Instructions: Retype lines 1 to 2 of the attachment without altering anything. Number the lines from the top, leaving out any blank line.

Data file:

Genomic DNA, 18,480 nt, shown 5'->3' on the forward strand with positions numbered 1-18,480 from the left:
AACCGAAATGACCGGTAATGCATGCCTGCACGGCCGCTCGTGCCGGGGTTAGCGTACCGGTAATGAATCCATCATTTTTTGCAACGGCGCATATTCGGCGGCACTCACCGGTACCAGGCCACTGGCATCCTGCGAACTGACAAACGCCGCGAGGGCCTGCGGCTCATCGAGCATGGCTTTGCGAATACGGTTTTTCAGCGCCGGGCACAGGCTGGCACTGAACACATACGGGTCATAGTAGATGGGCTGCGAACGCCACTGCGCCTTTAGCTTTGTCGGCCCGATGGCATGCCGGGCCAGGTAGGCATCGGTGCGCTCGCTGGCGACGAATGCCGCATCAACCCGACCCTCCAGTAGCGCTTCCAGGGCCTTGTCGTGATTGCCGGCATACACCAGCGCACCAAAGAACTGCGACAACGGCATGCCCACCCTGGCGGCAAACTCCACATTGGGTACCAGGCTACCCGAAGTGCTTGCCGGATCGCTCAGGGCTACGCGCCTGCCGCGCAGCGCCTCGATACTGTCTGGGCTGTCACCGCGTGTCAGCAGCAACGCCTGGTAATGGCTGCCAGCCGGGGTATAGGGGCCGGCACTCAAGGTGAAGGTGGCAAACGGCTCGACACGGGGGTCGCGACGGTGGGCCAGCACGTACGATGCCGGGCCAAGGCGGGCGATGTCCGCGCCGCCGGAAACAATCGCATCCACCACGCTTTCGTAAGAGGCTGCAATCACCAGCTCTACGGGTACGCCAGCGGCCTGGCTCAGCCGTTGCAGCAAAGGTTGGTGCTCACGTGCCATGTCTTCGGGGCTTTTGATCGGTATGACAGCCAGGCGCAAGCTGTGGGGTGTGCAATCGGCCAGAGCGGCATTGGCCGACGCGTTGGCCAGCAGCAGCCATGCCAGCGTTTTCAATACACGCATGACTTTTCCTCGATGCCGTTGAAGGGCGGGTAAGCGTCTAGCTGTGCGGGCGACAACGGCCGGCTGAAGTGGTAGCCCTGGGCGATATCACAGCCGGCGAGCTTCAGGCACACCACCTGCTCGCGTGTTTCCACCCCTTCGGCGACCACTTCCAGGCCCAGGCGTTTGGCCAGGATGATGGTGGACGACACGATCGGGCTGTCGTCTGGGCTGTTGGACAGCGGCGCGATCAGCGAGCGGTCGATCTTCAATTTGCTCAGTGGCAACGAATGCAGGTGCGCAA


Genomic DNA, 18,480 nt, shown 5'->3' on the forward strand with positions numbered 1-18,480 from the left:
AACCGAAATGACCGGTAATGCATGCCTGCACGGCCGCTCGTGCCGGGGTTAGCGTACCGGTAATGAATCCATCATTTTTTGCAACGGCGCATATTCGGCGGCACTCACCGGTACCAGGCCACTGGCATCCTGCGAACTGACAAACGCCGCGAGGGCCTGCGGCTCATCGAGCATGGCTTTGCGAATACGGTTTTTCAGCGCCGGGCACAGGCTGGCACTGAACACATACGGGTCATAGTAGATGGGCTGCGAACGCCACTGCGCCTTTAGCTTTGTCGGCCCGATGGCATGCCGGGCCAGGTAGGCATCGGTGCGCTCGCTGGCGACGAATGCCGCATCAACCCGACCCTCCAGTAGCGCTTCCAGGGCCTTGTCGTGATTGCCGGCATACACCAGCGCACCAAAGAACTGCGACAACGGCATGCCCACCCTGGCGGCAAACTCCACATTGGGTACCAGGCTACCCGAAGTGCTTGCCGGATCGCTCAGGGCTACGCGCCTGCCGCGCAGCGCCTCGATACTGTCTGGGCTGTCACCGCGTGTCAGCAGCAACGCCTGGTAATGGCTGCCAGCCGGGGTATAGGGGCCGGCACTCAAGGTGAAGGTGGCAAACGGCTCGACACGGGGGTCGCGACGGTGGGCCAGCACGTACGATGCCGGGCCAAGGCGGGCGATGTCCGCGCCGCCGGAAACAATCGCATCCACCACGCTTTCGTAAGAGGCTGCAATCACCAGCTCTACGGGTACGCCAGCGGCCTGGCTCAGCCGTTGCAGCAAAGGTTGGTGCTCACGTGCCATGTCTTCGGGGCTTTTGATCGGTATGACAGCCAGGCGCAAGCTGTGGGGTGTGCAATCGGCCAGAGCGGCATTGGCCGACGCGTTGGCCAGCAGCAGCCATGCCAGCGTTTTCAATACACGCATGACTTTTCCTCGATGCCGTTGAAGGGCGGGTAAGCGTCTAGCTGTGCGGGCGACAACGGCCGGCTGAAGTGGTAGCCCTGGGCGATATCACAGCCGGCGAGCTTCAGGCACACCACCTGCTCGCGTGTTTCCACCCCTTCGGCGACCACTTCCAGGCCCAGGCGTTTGGCCAGGATGATGGTGGACGACACGATCGGGCTGTCGTCTGGGCTGTTGGACAGCGGCGCGATCAGCGAGCGGTCGATCTTCAATTTGCTCAGTGGCAACGAATGCAGGTGCGCAA